Our cruise ended in Athens on Friday morning, allowing us Friday afternoon and Saturday morning to explore Athens itself. Given the limited time available, and it being my first visit to Athens, we focused our attention on the Acropolis and its accompanying museum. Read on and check out the photo gallery.
Continue reading “Athens”
A brief visit to the lovely island town of Hydra, on a beautiful day.
We pulled into the harbor of Hydra, a little town on a small island in the Aegean Sea, not far from Athens. Once an important port for shipping and, during the war for Greek independence, for the military, Hydra is now entirely driven by tourism. Nearly all of its 1,900 residents live in the hillside village surrounding the bay, navigating the narrow streets, stairs, and alleys on foot. “Rubbish trucks are the only motor vehicles on the island, since by law, cars and motorcycles are not allowed. Horses, mules and donkeys, and water taxis provide public transportation” [Wikipedia].
Although our guided tour included the maritime museum and the preserved mansion of an 19th-century businessman, I found it most interesting to wander the streets and drink in the sights and smells of this quaint little town. Below you can see about half the town, and, in the bay, our ship. Check out the photo gallery for more.
A fascinating visit to the ancient Greek site of Mycenae, built over three thousand years ago.
Our final visit on the Peloponnese peninsula of Greece was to Mycenae, the site of a grand palace and fortification built over three thousand years ago. I find it astonishing that these structures and graves were preserved, buried for millennia, until modern excavations just a couple hundred years ago. It has impressive scale and scope, remarkably with several major structures still intact, notably the Lions’ Gate entrance and tholos/treasury. Read on, and check out the photo gallery.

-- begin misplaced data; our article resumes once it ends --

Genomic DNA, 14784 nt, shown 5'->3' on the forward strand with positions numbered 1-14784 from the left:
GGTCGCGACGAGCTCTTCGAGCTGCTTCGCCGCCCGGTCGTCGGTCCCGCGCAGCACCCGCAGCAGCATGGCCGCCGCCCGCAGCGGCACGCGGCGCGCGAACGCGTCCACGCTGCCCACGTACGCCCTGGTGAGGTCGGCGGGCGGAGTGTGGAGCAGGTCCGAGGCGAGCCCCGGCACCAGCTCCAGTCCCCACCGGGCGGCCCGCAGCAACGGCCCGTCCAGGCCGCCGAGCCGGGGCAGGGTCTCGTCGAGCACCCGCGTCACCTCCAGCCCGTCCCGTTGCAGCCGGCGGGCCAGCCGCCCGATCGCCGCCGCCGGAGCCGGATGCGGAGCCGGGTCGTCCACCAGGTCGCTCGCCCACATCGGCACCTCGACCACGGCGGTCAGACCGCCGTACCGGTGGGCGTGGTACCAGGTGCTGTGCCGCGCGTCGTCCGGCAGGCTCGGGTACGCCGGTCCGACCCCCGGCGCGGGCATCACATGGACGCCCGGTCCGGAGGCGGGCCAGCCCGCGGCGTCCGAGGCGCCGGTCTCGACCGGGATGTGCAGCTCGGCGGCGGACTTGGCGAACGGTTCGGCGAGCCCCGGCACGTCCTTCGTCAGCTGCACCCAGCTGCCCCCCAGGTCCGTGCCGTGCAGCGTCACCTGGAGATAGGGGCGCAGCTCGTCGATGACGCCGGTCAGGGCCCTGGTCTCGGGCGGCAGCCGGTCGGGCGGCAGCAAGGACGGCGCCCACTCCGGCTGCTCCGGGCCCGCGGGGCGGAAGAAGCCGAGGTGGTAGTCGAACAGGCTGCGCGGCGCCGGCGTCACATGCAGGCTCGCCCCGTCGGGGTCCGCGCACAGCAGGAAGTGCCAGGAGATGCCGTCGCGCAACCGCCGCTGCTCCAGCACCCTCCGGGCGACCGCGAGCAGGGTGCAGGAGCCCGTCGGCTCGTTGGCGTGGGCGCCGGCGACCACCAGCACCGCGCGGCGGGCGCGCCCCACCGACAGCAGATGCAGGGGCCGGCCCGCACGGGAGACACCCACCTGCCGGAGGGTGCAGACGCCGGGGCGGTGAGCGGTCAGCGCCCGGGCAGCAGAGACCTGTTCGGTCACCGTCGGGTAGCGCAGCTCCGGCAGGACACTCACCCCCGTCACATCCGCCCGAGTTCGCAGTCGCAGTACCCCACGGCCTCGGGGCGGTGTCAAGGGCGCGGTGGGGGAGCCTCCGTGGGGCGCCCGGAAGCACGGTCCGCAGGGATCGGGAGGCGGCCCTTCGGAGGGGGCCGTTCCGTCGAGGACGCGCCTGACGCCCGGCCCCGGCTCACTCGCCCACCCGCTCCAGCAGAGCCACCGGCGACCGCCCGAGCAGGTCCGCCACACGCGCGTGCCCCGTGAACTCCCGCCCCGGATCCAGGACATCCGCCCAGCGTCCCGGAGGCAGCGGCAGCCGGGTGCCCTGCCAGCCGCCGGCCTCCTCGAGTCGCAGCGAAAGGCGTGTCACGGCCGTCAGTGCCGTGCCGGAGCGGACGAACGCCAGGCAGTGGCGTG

Continue reading “Mycenae”
From the port of Nafplion we visited the ancient Greek theater and healing village of Epidaurus.
The Peloponnese, a major peninsula that forms the southern portion of Greece, is the site of many prehistoric and ancient Greek archaeological sites. Today we toured Epidaurus, the site of an incredibly large and intact Greek theater (still used for performances even today), and a small village of temples and lodgings used as a site for healing.
The theater seats 14,000 people, and is renowned for its excellent acoustics. Modern measurements indicate “that the astonishing acoustic properties may be the result of the advanced design: the rows of limestone seats filter out low-frequency sounds, such as the murmur of the crowd, and also amplify the high-frequency sounds of the stage.” [Wikipedia]
The rest of the complex included temples and lodgings for pilgrims who spent a night at Epidaurus; “In their dreams, the god himself would advise them what they had to do to regain their health” [Wikipedia]. There are still stone slabs on which ancient pilgrims have inscribed testimonials about the miraculous healing of their conditions.
Overall, a fascinating site. Check out the photo gallery for more.